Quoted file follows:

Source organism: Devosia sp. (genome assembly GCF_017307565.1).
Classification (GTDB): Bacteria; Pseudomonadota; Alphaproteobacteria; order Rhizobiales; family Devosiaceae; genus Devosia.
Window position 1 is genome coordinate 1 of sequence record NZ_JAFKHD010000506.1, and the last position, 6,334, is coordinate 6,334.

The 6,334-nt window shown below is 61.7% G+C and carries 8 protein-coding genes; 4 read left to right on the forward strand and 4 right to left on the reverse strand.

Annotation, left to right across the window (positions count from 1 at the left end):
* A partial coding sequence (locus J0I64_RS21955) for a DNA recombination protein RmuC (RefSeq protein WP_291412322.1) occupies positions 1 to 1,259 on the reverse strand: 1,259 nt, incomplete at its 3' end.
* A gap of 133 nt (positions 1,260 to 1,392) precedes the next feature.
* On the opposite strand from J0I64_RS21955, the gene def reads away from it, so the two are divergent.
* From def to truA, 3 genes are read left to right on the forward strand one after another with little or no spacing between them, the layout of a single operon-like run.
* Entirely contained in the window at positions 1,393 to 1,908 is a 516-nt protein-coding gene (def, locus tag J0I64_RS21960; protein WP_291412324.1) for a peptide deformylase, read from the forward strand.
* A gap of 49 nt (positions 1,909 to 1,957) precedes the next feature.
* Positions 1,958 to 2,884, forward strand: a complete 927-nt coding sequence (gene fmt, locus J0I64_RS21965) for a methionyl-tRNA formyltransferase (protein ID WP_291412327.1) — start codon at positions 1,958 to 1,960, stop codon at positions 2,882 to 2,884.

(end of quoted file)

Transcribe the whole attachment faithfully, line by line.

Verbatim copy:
Source organism: Devosia sp. (genome assembly GCF_017307565.1).
Classification (GTDB): Bacteria; Pseudomonadota; Alphaproteobacteria; order Rhizobiales; family Devosiaceae; genus Devosia.
Window position 1 is genome coordinate 1 of sequence record NZ_JAFKHD010000506.1, and the last position, 6,334, is coordinate 6,334.

The 6,334-nt window shown below is 61.7% G+C and carries 8 protein-coding genes; 4 read left to right on the forward strand and 4 right to left on the reverse strand.

Annotation, left to right across the window (positions count from 1 at the left end):
* A partial coding sequence (locus J0I64_RS21955) for a DNA recombination protein RmuC (RefSeq protein WP_291412322.1) occupies positions 1 to 1,259 on the reverse strand: 1,259 nt, incomplete at its 3' end.
* A gap of 133 nt (positions 1,260 to 1,392) precedes the next feature.
* On the opposite strand from J0I64_RS21955, the gene def reads away from it, so the two are divergent.
* From def to truA, 3 genes are read left to right on the forward strand one after another with little or no spacing between them, the layout of a single operon-like run.
* Entirely contained in the window at positions 1,393 to 1,908 is a 516-nt protein-coding gene (def, locus tag J0I64_RS21960; protein WP_291412324.1) for a peptide deformylase, read from the forward strand.
* A gap of 49 nt (positions 1,909 to 1,957) precedes the next feature.
* Positions 1,958 to 2,884, forward strand: a complete 927-nt coding sequence (gene fmt, locus J0I64_RS21965) for a methionyl-tRNA formyltransferase (protein ID WP_291412327.1) — start codon at positions 1,958 to 1,960, stop codon at positions 2,882 to 2,884.